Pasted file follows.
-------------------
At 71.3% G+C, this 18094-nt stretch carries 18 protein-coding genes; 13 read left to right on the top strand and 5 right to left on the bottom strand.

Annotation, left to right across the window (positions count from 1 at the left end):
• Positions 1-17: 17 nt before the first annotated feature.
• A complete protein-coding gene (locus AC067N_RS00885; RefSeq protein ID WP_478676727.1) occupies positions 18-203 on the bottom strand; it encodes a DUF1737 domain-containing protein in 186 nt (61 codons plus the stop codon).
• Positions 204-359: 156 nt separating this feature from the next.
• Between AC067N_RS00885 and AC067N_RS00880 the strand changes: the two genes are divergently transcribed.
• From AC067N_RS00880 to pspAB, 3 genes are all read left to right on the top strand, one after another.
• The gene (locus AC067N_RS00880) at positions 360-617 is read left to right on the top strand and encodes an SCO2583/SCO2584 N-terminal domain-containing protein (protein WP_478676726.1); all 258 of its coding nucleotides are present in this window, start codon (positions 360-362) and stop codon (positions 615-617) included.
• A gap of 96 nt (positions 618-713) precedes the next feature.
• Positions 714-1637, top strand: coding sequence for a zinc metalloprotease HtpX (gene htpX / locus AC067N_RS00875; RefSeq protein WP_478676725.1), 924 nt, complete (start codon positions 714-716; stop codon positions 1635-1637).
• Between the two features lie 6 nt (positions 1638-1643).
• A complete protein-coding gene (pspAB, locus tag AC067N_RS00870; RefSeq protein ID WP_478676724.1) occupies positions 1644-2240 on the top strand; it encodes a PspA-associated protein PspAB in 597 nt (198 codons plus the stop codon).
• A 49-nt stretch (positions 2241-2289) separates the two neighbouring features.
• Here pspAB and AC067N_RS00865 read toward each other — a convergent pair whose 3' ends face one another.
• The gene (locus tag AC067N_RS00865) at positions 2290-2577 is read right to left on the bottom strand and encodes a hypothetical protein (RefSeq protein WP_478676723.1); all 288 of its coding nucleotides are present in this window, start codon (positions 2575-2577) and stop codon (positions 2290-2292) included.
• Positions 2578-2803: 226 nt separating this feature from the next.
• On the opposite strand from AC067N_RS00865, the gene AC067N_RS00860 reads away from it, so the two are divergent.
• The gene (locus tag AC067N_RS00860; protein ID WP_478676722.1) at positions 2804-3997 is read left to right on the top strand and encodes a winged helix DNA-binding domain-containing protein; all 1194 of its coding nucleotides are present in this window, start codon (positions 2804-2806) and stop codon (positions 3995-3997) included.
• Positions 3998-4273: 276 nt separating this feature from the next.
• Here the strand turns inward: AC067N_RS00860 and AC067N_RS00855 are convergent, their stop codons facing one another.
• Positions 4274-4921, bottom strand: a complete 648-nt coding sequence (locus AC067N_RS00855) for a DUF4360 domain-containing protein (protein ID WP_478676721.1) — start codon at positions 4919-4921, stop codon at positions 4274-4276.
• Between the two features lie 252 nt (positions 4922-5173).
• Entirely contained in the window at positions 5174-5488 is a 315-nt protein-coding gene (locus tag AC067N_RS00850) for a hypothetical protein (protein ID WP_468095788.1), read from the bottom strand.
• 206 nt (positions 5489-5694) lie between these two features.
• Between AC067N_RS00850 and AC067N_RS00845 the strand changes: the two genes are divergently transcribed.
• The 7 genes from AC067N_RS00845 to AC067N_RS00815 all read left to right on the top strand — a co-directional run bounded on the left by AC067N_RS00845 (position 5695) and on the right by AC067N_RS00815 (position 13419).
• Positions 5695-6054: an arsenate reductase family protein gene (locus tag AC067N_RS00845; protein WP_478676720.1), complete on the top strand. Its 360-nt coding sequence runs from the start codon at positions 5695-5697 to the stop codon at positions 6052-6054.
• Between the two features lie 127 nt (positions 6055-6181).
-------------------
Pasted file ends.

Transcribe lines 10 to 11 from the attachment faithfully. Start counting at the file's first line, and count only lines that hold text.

• Positions 714-1637, top strand: coding sequence for a zinc metalloprotease HtpX (gene htpX / locus AC067N_RS00875; RefSeq protein WP_478676725.1), 924 nt, complete (start codon positions 714-716; stop codon positions 1635-1637).
• Between the two features lie 6 nt (positions 1638-1643).